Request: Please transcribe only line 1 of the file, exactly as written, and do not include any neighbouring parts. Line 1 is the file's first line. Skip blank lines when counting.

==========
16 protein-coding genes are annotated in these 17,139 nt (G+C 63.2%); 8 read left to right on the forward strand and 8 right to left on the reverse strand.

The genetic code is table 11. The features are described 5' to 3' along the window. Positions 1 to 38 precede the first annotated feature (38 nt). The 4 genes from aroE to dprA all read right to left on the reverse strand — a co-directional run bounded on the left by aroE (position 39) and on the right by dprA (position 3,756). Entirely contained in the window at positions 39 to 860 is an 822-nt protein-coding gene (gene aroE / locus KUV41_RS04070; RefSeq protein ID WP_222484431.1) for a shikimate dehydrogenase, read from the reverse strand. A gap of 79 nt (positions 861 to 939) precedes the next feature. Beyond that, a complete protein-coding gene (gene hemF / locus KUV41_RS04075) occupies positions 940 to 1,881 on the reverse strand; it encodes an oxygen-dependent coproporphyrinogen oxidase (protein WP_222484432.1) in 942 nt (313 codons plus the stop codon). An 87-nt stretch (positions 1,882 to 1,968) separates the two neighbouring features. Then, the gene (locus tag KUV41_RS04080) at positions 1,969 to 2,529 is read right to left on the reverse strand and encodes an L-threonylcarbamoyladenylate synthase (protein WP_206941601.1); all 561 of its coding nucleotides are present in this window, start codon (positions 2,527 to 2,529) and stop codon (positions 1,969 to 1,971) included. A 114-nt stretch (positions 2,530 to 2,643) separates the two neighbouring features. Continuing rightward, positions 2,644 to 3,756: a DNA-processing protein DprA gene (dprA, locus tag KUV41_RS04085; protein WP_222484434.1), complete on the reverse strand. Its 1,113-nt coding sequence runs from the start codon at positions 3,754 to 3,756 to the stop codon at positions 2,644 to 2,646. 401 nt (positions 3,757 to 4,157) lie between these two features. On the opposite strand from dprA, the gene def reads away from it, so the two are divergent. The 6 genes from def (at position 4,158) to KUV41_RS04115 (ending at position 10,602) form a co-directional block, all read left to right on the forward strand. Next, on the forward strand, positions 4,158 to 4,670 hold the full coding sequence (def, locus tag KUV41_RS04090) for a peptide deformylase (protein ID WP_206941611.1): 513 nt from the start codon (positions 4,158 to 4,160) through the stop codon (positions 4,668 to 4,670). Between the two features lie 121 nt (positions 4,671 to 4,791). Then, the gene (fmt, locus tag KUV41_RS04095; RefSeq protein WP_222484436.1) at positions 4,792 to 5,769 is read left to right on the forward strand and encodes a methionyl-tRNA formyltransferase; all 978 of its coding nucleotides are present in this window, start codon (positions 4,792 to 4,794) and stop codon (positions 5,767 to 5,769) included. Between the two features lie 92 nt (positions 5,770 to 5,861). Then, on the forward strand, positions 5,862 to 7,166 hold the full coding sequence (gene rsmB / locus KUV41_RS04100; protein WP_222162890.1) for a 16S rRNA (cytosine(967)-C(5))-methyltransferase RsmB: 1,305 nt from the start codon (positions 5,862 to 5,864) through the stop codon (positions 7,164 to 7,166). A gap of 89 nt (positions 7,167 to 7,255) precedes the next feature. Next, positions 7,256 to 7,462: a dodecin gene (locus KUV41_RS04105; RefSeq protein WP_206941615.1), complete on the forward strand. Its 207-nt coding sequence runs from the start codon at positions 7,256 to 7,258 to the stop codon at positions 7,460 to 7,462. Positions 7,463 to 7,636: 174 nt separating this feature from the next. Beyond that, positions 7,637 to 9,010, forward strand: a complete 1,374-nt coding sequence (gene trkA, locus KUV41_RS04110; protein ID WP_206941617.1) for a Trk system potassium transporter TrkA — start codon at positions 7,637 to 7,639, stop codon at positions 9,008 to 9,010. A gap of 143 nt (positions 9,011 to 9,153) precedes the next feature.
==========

16 protein-coding genes are annotated in these 17,139 nt (G+C 63.2%); 8 read left to right on the forward strand and 8 right to left on the reverse strand.